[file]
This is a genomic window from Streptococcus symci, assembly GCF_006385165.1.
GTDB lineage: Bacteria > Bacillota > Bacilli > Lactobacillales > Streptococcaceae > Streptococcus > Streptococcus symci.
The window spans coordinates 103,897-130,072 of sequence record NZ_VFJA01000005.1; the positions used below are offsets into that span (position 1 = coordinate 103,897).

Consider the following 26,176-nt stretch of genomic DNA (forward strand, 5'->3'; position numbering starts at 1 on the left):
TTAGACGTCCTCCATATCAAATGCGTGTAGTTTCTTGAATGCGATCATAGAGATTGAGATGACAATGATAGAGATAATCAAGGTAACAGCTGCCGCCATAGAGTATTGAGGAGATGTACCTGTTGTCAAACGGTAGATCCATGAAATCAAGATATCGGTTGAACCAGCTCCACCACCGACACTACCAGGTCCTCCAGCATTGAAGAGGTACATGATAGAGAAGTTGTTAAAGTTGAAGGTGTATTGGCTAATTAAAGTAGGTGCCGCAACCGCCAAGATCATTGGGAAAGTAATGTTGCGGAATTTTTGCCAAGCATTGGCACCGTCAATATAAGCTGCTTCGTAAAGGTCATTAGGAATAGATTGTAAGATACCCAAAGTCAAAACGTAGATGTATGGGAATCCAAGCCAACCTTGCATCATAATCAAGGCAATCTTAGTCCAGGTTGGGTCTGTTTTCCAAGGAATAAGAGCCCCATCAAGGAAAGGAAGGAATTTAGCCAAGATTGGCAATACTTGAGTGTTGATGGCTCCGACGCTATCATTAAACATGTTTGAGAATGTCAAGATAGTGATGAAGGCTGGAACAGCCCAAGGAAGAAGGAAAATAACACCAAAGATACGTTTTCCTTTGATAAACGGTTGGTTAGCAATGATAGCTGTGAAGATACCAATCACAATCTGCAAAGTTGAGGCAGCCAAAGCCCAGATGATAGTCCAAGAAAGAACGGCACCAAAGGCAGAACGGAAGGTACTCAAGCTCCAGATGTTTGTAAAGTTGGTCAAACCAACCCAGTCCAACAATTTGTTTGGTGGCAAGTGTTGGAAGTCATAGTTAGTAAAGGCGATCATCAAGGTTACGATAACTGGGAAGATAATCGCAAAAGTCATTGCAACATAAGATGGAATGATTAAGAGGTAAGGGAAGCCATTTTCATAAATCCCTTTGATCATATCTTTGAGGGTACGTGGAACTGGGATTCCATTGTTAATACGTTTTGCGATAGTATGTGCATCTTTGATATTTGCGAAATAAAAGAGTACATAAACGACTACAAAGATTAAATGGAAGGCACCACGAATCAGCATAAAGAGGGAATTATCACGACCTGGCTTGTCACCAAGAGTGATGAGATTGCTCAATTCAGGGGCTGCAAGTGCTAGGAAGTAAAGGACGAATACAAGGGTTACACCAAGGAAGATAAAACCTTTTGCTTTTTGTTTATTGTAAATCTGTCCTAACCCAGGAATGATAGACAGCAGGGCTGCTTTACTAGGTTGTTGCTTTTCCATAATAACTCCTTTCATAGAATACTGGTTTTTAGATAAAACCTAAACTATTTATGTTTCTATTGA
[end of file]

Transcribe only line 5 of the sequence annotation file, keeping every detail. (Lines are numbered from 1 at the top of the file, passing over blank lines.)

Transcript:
TTAGACGTCCTCCATATCAAATGCGTGTAGTTTCTTGAATGCGATCATAGAGATTGAGATGACAATGATAGAGATAATCAAGGTAACAGCTGCCGCCATAGAGTATTGAGGAGATGTACCTGTTGTCAAACGGTAGATCCATGAAATCAAGATATCGGTTGAACCAGCTCCACCACCGACACTACCAGGTCCTCCAGCATTGAAGAGGTACATGATAGAGAAGTTGTTAAAGTTGAAGGTGTATTGGCTAATTAAAGTAGGTGCCGCAACCGCCAAGATCATTGGGAAAGTAATGTTGCGGAATTTTTGCCAAGCATTGGCACCGTCAATATAAGCTGCTTCGTAAAGGTCATTAGGAATAGATTGTAAGATACCCAAAGTCAAAACGTAGATGTATGGGAATCCAAGCCAACCTTGCATCATAATCAAGGCAATCTTAGTCCAGGTTGGGTCTGTTTTCCAAGGAATAAGAGCCCCATCAAGGAAAGGAAGGAATTTAGCCAAGATTGGCAATACTTGAGTGTTGATGGCTCCGACGCTATCATTAAACATGTTTGAGAATGTCAAGATAGTGATGAAGGCTGGAACAGCCCAAGGAAGAAGGAAAATAACACCAAAGATACGTTTTCCTTTGATAAACGGTTGGTTAGCAATGATAGCTGTGAAGATACCAATCACAATCTGCAAAGTTGAGGCAGCCAAAGCCCAGATGATAGTCCAAGAAAGAACGGCACCAAAGGCAGAACGGAAGGTACTCAAGCTCCAGATGTTTGTAAAGTTGGTCAAACCAACCCAGTCCAACAATTTGTTTGGTGGCAAGTGTTGGAAGTCATAGTTAGTAAAGGCGATCATCAAGGTTACGATAACTGGGAAGATAATCGCAAAAGTCATTGCAACATAAGATGGAATGATTAAGAGGTAAGGGAAGCCATTTTCATAAATCCCTTTGATCATATCTTTGAGGGTACGTGGAACTGGGATTCCATTGTTAATACGTTTTGCGATAGTATGTGCATCTTTGATATTTGCGAAATAAAAGAGTACATAAACGACTACAAAGATTAAATGGAAGGCACCACGAATCAGCATAAAGAGGGAATTATCACGACCTGGCTTGTCACCAAGAGTGATGAGATTGCTCAATTCAGGGGCTGCAAGTGCTAGGAAGTAAAGGACGAATACAAGGGTTACACCAAGGAAGATAAAACCTTTTGCTTTTTGTTTATTGTAAATCTGTCCTAACCCAGGAATGATAGACAGCAGGGCTGCTTTACTAGGTTGTTGCTTTTCCATAATAACTCCTTTCATAGAATACTGGTTTTTAGATAAAACCTAAACTATTTATGTTTCTATTGA